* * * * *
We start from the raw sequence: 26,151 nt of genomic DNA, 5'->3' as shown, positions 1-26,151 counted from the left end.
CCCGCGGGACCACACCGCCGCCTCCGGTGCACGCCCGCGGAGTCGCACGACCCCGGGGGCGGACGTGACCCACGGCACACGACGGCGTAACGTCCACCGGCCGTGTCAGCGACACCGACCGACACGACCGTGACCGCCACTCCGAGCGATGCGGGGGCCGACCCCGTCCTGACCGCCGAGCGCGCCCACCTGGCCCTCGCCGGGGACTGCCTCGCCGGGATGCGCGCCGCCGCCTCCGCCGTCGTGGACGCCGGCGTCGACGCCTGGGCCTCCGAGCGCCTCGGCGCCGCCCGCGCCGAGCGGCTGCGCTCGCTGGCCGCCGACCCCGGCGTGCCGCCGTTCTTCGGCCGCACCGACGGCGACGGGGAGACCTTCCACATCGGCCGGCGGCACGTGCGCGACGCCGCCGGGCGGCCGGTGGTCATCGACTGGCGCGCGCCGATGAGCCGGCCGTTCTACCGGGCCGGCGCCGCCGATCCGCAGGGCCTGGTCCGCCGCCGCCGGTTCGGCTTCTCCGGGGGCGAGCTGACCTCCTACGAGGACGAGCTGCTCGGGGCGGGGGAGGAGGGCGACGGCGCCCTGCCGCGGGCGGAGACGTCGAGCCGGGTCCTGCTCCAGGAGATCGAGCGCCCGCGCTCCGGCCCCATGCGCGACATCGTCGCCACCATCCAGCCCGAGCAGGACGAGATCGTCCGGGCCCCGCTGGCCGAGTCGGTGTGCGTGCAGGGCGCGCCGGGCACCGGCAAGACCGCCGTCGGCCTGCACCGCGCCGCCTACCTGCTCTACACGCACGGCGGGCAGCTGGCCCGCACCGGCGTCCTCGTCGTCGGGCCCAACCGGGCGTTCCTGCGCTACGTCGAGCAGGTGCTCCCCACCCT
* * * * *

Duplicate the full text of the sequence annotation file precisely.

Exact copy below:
We start from the raw sequence: 26,151 nt of genomic DNA, 5'->3' as shown, positions 1-26,151 counted from the left end.
CCCGCGGGACCACACCGCCGCCTCCGGTGCACGCCCGCGGAGTCGCACGACCCCGGGGGCGGACGTGACCCACGGCACACGACGGCGTAACGTCCACCGGCCGTGTCAGCGACACCGACCGACACGACCGTGACCGCCACTCCGAGCGATGCGGGGGCCGACCCCGTCCTGACCGCCGAGCGCGCCCACCTGGCCCTCGCCGGGGACTGCCTCGCCGGGATGCGCGCCGCCGCCTCCGCCGTCGTGGACGCCGGCGTCGACGCCTGGGCCTCCGAGCGCCTCGGCGCCGCCCGCGCCGAGCGGCTGCGCTCGCTGGCCGCCGACCCCGGCGTGCCGCCGTTCTTCGGCCGCACCGACGGCGACGGGGAGACCTTCCACATCGGCCGGCGGCACGTGCGCGACGCCGCCGGGCGGCCGGTGGTCATCGACTGGCGCGCGCCGATGAGCCGGCCGTTCTACCGGGCCGGCGCCGCCGATCCGCAGGGCCTGGTCCGCCGCCGCCGGTTCGGCTTCTCCGGGGGCGAGCTGACCTCCTACGAGGACGAGCTGCTCGGGGCGGGGGAGGAGGGCGACGGCGCCCTGCCGCGGGCGGAGACGTCGAGCCGGGTCCTGCTCCAGGAGATCGAGCGCCCGCGCTCCGGCCCCATGCGCGACATCGTCGCCACCATCCAGCCCGAGCAGGACGAGATCGTCCGGGCCCCGCTGGCCGAGTCGGTGTGCGTGCAGGGCGCGCCGGGCACCGGCAAGACCGCCGTCGGCCTGCACCGCGCCGCCTACCTGCTCTACACGCACGGCGGGCAGCTGGCCCGCACCGGCGTCCTCGTCGTCGGGCCCAACCGGGCGTTCCTGCGCTACGTCGAGCAGGTGCTCCCCACCCT